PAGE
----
Epic Battle Looms in Appeals Court: WWE Wrestler Rights Suppression Activity Continues. Does WWE Believe in Time Travel?

The fight for the rights of professional wrestlers in their lawsuits entered a new phase in the past few weeks as a quiet battle has commenced in the Appeals court between the WWE and the lawyers seeking to appeal their lawsuits. The WWE is seeking to block four of the appeals citing to a 2018 Supreme court decision in Hall Versus Hall which they argue now makes the Appeals brought this year too late (WWE also argues that two Sanctions appeals are too early, “too late too early”, all the same to WWE as long as no wrestler gets a day in court).

The latest wrestlers appeal was conducted in accordance with the rules of the Court, complied the notice requirements of the District Court of Connecticut which entered a final judgment on the docket on 9/27/18 and the Appeal was filed pursuant to an earlier Second Circuit decision instructing the wrestlers when to file their appeal. That decision was based on WWE’s 2016 effort to block Haynes/McCullough Appeal as being filed “too early.”

WWE argues that does not matter in light of the Hall decision and argues that the appeals needed to have been made in the past, even though the cases could not have been appealed in the past.

The 2018 Hall decision now allows for party to appeal immediately if their claims are dismissed during a consolidated action, which is what the WWE lawsuits were deemed to be: consolidated. When Billy Jack Haynes and Russ McCullough, Matt Wiese and Ryan Sakoda’s cases were dismissed in 2016 they timely appealed. The Second Circuit ruled at the time that Haynes and the others would have to appeal at the conclusion of all the consolidated cases which turned out to be 9/27/18 the date the court entered its final judgement. The WWE argues that the Hall decision now should be applied retroactively to foreclose the right to Appeal for Haynes and McCullough (and, Sakoda, Wiese, Frazier and Singleton/Lograsso). For example WWE argues Haynes would have had to appealed back in 2016 even though he could not have made any appeal under the rules then in existence. Make any sense? WWE in this sense seeks to argue that the wrestlers like Billy Jack Haynes would have had to travel back in time to file their Appeals in 2016 based on a 2018 Supreme Court decision.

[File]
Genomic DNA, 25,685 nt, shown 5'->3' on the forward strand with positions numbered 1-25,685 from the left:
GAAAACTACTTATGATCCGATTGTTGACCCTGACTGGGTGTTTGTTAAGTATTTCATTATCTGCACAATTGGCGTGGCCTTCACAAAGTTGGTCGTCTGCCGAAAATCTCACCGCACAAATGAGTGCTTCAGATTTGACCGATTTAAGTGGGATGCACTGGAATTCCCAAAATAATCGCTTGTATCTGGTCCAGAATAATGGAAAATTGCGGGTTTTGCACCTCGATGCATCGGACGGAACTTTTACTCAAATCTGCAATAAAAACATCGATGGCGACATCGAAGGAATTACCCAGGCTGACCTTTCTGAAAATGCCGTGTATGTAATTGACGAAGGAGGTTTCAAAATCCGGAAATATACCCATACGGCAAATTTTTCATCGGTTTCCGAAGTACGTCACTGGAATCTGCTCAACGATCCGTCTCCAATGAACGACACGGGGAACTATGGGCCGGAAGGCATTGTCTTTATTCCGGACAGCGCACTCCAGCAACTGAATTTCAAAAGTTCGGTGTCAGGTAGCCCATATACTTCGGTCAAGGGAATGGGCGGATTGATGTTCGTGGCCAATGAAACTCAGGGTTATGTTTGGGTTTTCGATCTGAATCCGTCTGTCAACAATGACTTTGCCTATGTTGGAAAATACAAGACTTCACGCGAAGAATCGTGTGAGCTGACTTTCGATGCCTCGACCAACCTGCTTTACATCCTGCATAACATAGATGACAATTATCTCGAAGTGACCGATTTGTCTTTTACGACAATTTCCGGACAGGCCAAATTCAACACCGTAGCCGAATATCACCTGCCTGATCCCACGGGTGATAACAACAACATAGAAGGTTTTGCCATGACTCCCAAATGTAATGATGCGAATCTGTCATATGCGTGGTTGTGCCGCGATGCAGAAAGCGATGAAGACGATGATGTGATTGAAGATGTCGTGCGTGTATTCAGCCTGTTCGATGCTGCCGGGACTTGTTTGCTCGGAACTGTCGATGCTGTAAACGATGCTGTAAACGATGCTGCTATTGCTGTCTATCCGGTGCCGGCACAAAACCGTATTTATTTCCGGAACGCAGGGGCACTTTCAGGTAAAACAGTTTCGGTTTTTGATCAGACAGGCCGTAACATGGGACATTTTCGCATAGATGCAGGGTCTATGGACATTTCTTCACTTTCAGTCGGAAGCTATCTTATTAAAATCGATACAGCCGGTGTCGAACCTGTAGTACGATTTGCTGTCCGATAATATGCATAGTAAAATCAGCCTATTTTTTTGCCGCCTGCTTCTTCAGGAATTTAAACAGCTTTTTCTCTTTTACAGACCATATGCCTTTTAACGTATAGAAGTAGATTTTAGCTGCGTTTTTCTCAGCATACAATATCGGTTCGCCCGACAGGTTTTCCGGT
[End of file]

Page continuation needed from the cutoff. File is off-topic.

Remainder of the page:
Does WWE believe in Time Travel?

Although WWE’s lawyer Jerry McDevitt told the media and the Appeals Court that the wrestlers opposition is “frivolous,” a lawyer from his own law firm, K&L Gates presciently wrote shortly after the decision the exact issue now facing the wrestlers:

“While Hall has now clarified much of the Rule 42(a) framework, it also leaves questions unanswered. For example, what will happen in those consolidated cases where parties relied on now-overruled circuit precedent not to take immediate appeals (or in which they took immediate appeals and were denied)? It is unclear if those parties have lost their right to appeal. Similarly, if those parties have not lost their right to appeal, when does the appellate clock begin to run? There are consolidated actions pending around the country where such questions are not only relevant, but pressing. In the wake of Hall, we will likely see additional cases come before the courts that address these issues.” (Law360, June 18,2018 High Court Answer Appeal Question for Consolidated Cases, by Denise Moore/Daisy Sexton)

Where are the wrestlers cases heading next???? Hopefully they are not required to use the TARDIS.

Here are excerpts from a Law360 article on this important issue: WWE Wrestlers Fight To Save Concussion Suits At 2nd Circ.

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